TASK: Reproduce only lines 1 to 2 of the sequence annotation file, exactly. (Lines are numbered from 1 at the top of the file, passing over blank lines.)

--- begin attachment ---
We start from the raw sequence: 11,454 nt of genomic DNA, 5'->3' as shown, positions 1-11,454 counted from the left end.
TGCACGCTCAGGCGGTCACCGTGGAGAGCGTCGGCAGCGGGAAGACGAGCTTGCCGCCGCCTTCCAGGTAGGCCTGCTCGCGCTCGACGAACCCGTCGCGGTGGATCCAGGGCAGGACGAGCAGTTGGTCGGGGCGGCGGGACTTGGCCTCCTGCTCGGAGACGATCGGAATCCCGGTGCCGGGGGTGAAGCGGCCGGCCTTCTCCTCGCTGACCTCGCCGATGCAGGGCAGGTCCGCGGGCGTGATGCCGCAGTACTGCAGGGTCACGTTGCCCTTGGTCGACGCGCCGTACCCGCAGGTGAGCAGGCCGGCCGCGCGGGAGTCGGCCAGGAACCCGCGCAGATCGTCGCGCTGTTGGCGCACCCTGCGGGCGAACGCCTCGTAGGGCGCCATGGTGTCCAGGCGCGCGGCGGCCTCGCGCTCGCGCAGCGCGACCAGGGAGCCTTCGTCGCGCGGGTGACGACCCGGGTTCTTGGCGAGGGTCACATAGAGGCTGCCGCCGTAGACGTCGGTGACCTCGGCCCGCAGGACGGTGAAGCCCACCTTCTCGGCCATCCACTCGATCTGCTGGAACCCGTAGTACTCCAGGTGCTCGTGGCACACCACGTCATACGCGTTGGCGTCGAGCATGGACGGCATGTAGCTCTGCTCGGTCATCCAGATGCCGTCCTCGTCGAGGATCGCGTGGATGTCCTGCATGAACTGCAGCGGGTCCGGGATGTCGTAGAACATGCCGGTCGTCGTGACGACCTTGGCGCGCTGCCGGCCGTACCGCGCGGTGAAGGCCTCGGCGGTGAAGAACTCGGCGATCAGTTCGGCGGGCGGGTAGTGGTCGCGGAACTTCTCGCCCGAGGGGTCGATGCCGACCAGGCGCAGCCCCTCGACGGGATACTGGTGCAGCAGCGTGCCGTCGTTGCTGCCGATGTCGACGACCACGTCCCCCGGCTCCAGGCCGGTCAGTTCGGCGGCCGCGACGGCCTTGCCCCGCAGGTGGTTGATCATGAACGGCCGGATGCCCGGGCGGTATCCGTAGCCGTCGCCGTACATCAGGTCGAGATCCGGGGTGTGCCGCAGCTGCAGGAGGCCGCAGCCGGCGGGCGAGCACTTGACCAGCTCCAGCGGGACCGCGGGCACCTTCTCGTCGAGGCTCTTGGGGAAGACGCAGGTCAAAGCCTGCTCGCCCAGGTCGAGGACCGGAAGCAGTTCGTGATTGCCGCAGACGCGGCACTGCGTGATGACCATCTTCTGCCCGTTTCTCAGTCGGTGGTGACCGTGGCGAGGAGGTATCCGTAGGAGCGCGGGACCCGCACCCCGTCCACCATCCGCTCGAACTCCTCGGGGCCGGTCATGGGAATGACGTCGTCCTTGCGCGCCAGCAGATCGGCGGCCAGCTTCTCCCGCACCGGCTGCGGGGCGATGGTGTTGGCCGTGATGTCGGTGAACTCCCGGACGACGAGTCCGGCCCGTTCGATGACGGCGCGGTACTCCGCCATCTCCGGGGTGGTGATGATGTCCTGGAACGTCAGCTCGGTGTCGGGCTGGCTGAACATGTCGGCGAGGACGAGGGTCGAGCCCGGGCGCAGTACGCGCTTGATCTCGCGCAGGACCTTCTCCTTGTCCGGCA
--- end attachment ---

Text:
We start from the raw sequence: 11,454 nt of genomic DNA, 5'->3' as shown, positions 1-11,454 counted from the left end.
TGCACGCTCAGGCGGTCACCGTGGAGAGCGTCGGCAGCGGGAAGACGAGCTTGCCGCCGCCTTCCAGGTAGGCCTGCTCGCGCTCGACGAACCCGTCGCGGTGGATCCAGGGCAGGACGAGCAGTTGGTCGGGGCGGCGGGACTTGGCCTCCTGCTCGGAGACGATCGGAATCCCGGTGCCGGGGGTGAAGCGGCCGGCCTTCTCCTCGCTGACCTCGCCGATGCAGGGCAGGTCCGCGGGCGTGATGCCGCAGTACTGCAGGGTCACGTTGCCCTTGGTCGACGCGCCGTACCCGCAGGTGAGCAGGCCGGCCGCGCGGGAGTCGGCCAGGAACCCGCGCAGATCGTCGCGCTGTTGGCGCACCCTGCGGGCGAACGCCTCGTAGGGCGCCATGGTGTCCAGGCGCGCGGCGGCCTCGCGCTCGCGCAGCGCGACCAGGGAGCCTTCGTCGCGCGGGTGACGACCCGGGTTCTTGGCGAGGGTCACATAGAGGCTGCCGCCGTAGACGTCGGTGACCTCGGCCCGCAGGACGGTGAAGCCCACCTTCTCGGCCATCCACTCGATCTGCTGGAACCCGTAGTACTCCAGGTGCTCGTGGCACACCACGTCATACGCGTTGGCGTCGAGCATGGACGGCATGTAGCTCTGCTCGGTCATCCAGATGCCGTCCTCGTCGAGGATCGCGTGGATGTCCTGCATGAACTGCAGCGGGTCCGGGATGTCGTAGAACATGCCGGTCGTCGTGACGACCTTGGCGCGCTGCCGGCCGTACCGCGCGGTGAAGGCCTCGGCGGTGAAGAACTCGGCGATCAGTTCGGCGGGCGGGTAGTGGTCGCGGAACTTCTCGCCCGAGGGGTCGATGCCGACCAGGCGCAGCCCCTCGACGGGATACTGGTGCAGCAGCGTGCCGTCGTTGCTGCCGATGTCGACGACCACGTCCCCCGGCTCCAGGCCGGTCAGTTCGGCGGCCGCGACGGCCTTGCCCCGCAGGTGGTTGATCATGAACGGCCGGATGCCCGGGCGGTATCCGTAGCCGTCGCCGTACATCAGGTCGAGATCCGGGGTGTGCCGCAGCTGCAGGAGGCCGCAGCCGGCGGGCGAGCACTTGACCAGCTCCAGCGGGACCGCGGGCACCTTCTCGTCGAGGCTCTTGGGGAAGACGCAGGTCAAAGCCTGCTCGCCCAGGTCGAGGACCGGAAGCAGTTCGTGATTGCCGCAGACGCGGCACTGCGTGATGACCATCTTCTGCCCGTTTCTCAGTCGGTGGTGACCGTGGCGAGGAGGTATCCGTAGGAGCGCGGGACCCGCACCCCGTCCACCATCCGCTCGAACTCCTCGGGGCCGGTCATGGGAATGACGTCGTCCTTGCGCGCCAGCAGATCGGCGGCCAGCTTCTCCCGCACCGGCTGCGGGGCGATGGTGTTGGCCGTGATGTCGGTGAACTCCCGGACGACGAGTCCGGCCCGTTCGATGACGGCGCGGTACTCCGCCATCTCCGGGGTGGTGATGATGTCCTGGAACGTCAGCTCGGTGTCGGGCTGGCTGAACATGTCGGCGAGGACGAGGGTCGAGCCCGGGCGCAGTACGCGCTTGATCTCGCGCAGGACCTTCTCCTTGTCCGGCA